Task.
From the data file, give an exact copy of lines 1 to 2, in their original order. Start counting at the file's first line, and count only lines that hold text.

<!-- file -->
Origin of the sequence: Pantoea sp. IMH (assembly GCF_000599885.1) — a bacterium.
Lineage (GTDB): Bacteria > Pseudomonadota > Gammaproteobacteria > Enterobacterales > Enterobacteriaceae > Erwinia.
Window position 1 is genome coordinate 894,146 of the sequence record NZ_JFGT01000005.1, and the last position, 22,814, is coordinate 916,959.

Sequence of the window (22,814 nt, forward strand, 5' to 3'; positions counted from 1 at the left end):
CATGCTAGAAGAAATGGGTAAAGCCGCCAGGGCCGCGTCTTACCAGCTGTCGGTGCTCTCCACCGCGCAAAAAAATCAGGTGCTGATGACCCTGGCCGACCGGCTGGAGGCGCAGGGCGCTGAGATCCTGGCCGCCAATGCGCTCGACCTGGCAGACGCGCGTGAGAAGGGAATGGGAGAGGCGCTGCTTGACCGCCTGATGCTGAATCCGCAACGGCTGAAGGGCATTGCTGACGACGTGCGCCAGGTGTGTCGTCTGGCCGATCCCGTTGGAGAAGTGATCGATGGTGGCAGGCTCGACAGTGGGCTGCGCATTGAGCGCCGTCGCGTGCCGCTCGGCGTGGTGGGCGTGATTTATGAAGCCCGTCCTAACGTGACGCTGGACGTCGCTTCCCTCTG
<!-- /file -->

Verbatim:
Origin of the sequence: Pantoea sp. IMH (assembly GCF_000599885.1) — a bacterium.
Lineage (GTDB): Bacteria > Pseudomonadota > Gammaproteobacteria > Enterobacterales > Enterobacteriaceae > Erwinia.